Does What I Feel Really Matter?

Today’s article is another “Share Your Story” contribution from blogger,
Jennifer of Finding Fruit 

cristee 12 (Flickr)

It started weeks ago, a quick harsh word said to me. The word itself was not harsh, I don’t even remember what it was. But my body jumped up as if burned. I walked away not wanting to disrupt the event with my anger, my hurt. I must have though, with my absence, because he found me.

“I’m sorry,” he said. He was, I am sure. 

He does not want to hurt me, I know. And he must have been at a loss for why I left so quickly. But I don’t know what he thought, because we never really talked about it again. Our son was playing a hockey game and it was not the time or place for the conversation. As a child, my parent’s drama overshadowed anything and everything. I do not want that for my kids. I am a grown up. I can wait to have an argument.

And then later in the car, I did talk a little about why I was upset. But I don’t think I ever really got to the heart of the pain I experienced in that one quick moment—pain that was absurdly out of proportion to what had occurred, pain that was not about what had happened at all but about a deep rooted belief that I am not loved.

I know that my husband loves me, his wife. He is loyal and committed and honorable. But I often wonder if he loves me, the real me I am today …

Because can anyone really love me?

Instead of just talking to my husband about all this, I stall. I wait for a better time.

 Eventually, I share a little bit but then, when he didn’t respond the way I expected, I shut down again. I got angry that he didn’t care about how I felt, but I wonder if I even gave him a chance. And instead of just saying that, I keep quiet. I move about life. We talk about the kids and life and work. I think, “Tonight after the kids go to bed I’ll say something” …

But I don’t …

Because, what if it’s true? Or what if he thinks I am being silly because, of course, he loves me? What if he is too tired to even listen? What if he just wants me to let it go?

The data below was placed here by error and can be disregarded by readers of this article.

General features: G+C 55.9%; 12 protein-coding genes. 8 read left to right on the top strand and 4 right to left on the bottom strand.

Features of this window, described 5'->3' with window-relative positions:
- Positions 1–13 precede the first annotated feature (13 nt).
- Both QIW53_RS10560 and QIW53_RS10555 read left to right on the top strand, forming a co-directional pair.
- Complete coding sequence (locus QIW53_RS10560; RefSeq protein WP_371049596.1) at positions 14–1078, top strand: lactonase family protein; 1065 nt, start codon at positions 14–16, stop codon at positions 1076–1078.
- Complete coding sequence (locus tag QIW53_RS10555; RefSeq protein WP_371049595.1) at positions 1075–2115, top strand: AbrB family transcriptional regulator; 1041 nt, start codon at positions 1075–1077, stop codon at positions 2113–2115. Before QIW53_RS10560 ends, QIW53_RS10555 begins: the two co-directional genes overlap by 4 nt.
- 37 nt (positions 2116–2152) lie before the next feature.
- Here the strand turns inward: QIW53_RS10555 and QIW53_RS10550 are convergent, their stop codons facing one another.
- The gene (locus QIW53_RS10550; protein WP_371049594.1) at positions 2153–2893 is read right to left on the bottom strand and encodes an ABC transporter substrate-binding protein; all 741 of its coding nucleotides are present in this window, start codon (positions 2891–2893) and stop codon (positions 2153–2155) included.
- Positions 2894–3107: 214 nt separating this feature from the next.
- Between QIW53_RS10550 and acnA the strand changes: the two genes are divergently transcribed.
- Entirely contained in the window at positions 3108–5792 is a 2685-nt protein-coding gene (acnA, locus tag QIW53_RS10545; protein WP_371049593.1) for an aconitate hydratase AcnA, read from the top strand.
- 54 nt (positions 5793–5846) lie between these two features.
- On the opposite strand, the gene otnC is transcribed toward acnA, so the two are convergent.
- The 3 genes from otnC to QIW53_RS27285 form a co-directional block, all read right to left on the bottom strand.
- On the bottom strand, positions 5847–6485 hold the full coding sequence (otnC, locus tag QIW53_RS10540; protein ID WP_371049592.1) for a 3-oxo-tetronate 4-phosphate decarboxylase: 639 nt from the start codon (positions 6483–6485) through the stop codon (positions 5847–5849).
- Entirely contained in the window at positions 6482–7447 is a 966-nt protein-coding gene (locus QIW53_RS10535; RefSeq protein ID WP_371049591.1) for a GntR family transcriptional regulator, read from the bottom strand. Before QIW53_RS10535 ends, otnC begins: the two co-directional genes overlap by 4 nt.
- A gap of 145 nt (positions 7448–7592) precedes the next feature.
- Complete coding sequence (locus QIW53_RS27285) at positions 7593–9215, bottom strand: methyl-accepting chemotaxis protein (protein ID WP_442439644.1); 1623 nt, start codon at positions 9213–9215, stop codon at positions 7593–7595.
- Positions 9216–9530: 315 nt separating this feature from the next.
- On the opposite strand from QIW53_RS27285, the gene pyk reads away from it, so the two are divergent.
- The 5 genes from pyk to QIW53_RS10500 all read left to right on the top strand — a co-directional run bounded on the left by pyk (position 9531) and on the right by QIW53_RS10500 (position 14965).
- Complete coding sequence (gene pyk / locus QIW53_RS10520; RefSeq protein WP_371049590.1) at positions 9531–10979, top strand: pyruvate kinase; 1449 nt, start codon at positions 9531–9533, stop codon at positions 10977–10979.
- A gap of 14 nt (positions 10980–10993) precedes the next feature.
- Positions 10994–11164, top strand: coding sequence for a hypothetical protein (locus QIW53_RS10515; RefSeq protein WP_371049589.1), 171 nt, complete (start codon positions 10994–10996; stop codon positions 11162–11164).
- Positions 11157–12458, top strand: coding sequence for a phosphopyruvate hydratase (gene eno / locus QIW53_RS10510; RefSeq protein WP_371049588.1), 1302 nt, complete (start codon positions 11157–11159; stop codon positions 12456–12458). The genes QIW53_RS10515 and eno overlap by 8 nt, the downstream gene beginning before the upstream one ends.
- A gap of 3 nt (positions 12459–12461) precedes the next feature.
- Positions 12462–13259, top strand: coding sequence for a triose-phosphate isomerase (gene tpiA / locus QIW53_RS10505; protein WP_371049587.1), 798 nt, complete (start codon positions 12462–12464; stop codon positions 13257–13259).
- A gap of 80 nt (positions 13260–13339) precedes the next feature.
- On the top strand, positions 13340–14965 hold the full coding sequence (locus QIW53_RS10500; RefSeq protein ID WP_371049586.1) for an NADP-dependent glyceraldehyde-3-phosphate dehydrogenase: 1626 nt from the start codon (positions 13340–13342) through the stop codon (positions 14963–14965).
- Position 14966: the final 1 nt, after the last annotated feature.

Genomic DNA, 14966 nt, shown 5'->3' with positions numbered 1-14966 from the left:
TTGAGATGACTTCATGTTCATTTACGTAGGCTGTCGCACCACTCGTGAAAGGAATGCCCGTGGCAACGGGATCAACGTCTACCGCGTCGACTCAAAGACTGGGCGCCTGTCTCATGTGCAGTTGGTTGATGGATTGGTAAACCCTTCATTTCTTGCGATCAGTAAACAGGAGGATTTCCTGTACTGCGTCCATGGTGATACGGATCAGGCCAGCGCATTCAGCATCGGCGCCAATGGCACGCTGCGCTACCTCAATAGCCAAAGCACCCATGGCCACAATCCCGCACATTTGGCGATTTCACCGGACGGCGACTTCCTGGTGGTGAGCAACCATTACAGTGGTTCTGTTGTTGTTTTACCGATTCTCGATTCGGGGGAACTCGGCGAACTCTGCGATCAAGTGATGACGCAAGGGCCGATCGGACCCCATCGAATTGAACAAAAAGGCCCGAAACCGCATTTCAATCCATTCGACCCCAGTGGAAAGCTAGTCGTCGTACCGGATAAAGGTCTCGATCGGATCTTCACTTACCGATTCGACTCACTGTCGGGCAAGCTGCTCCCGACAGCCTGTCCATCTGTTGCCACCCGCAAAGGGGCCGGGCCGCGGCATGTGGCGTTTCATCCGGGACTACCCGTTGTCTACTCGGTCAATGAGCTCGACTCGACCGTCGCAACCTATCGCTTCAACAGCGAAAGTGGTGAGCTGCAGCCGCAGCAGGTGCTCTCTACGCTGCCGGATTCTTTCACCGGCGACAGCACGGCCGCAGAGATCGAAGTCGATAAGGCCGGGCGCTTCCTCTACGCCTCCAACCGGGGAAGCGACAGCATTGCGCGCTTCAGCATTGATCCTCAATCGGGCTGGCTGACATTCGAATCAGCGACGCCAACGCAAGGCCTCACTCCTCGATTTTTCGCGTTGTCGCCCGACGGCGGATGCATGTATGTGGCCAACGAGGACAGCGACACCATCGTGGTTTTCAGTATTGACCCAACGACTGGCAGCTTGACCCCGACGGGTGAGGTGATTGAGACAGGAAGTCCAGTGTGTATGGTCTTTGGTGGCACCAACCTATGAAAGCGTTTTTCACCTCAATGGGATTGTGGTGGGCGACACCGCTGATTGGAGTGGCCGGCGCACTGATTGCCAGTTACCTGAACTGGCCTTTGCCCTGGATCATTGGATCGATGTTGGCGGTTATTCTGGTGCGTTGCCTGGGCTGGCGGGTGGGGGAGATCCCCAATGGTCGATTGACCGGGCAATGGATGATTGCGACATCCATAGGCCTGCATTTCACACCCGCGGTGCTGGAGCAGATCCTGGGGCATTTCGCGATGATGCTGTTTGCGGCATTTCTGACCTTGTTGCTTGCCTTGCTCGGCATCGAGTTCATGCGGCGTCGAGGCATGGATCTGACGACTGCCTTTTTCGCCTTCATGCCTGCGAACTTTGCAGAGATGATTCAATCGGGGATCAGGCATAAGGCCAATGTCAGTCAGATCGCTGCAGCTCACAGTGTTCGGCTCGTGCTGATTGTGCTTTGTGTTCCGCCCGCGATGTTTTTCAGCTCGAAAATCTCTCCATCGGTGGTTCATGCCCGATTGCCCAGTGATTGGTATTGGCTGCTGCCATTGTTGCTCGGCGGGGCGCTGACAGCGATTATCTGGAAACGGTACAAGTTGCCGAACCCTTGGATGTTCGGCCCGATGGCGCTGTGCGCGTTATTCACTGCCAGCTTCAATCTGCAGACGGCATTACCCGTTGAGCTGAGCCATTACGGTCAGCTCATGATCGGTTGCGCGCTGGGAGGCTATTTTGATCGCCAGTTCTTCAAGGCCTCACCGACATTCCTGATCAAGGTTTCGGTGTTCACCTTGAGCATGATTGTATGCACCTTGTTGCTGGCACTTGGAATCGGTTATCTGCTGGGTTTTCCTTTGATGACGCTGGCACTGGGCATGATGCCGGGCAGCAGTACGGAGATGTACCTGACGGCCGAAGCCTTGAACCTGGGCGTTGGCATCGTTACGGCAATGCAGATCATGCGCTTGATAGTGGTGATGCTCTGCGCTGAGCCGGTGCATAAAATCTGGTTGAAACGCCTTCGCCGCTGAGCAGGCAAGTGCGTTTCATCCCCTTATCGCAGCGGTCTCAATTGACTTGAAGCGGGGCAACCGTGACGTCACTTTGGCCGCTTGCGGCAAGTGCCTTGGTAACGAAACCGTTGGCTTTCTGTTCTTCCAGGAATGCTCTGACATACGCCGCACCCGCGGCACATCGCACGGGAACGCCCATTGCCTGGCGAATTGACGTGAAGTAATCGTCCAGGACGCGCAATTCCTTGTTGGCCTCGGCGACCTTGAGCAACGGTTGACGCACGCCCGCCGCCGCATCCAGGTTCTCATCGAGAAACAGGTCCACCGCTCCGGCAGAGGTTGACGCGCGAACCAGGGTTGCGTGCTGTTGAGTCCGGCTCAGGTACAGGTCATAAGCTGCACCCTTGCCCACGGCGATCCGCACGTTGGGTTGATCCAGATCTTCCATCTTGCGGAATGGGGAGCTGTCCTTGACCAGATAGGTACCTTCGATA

What if …

 I kept hoping it would go away, but it doesn’t. Instead it just keeps digging deeper into me, because now I think, Why talk about it all? Why bother him with it?

Where does that come from … the idea that he wouldn’t want to know my thoughts?

Somewhere along the way while growing up, I was taught that what I said didn’t matter.

Somewhere along the way I learned that I talked too much, that I was too emotional.

Somewhere along the way I learned that my thoughts, my feelings did not matter because there were bigger more important things going on in our family.

Somewhere along the way I decided to not be my parents, to not have to dissect every feeling, every conversation.

Somewhere along the way I decided to let things go.

But I worry that letting it go ends up with two friends sharing two separate lives together, not two lovers becoming one. I am not sure I even know how to do that, how to really love and be loved.

But I want it.

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13 responses to “Does What I Feel Really Matter?”

  1. Thanks so much for sharing your heart, Jennifer. I am sure A LOT of women can identify. As our children have gotten older and the potential for conflict has increased, the more I keep my mouth shut. I live in a house where everybody feels a need to be right, so I have decided to not have an opinion. Sometimes I feel as though no one cares even if I have an opinion unless it’s a decision no one wants to make, or someone needs an ally. I am kind to myself and call myself a Peacemaker, and that it is an act of humility to shut my trap, when truthfully, I’m just avoiding conflict and building resentment. I have in the past been accused of “getting defensive”, so I have chosen to attempt to control the situation by refusing to give input and being all Passive-Aggressive. If I don’t say anything, I don’t have to defend my position. Great Post


  2. I think so many women feels this way deep down. Honest post. Love it!


  3. Thanks Kimberly. I am glad to know I am not alone. I have recently found myself really wanting to have my own persona now that my kids are older and not just be an extension of them. I think as I think more about who I am as a person, I find myself realizing how much I pushed aside when we were in the midst of caring for small kids. I know it is better to talk to my husband then to keep things to myself and yet, I still struggle with actually doing it. I don’t really want to be in conflict but I don’t want to live in the status quo either.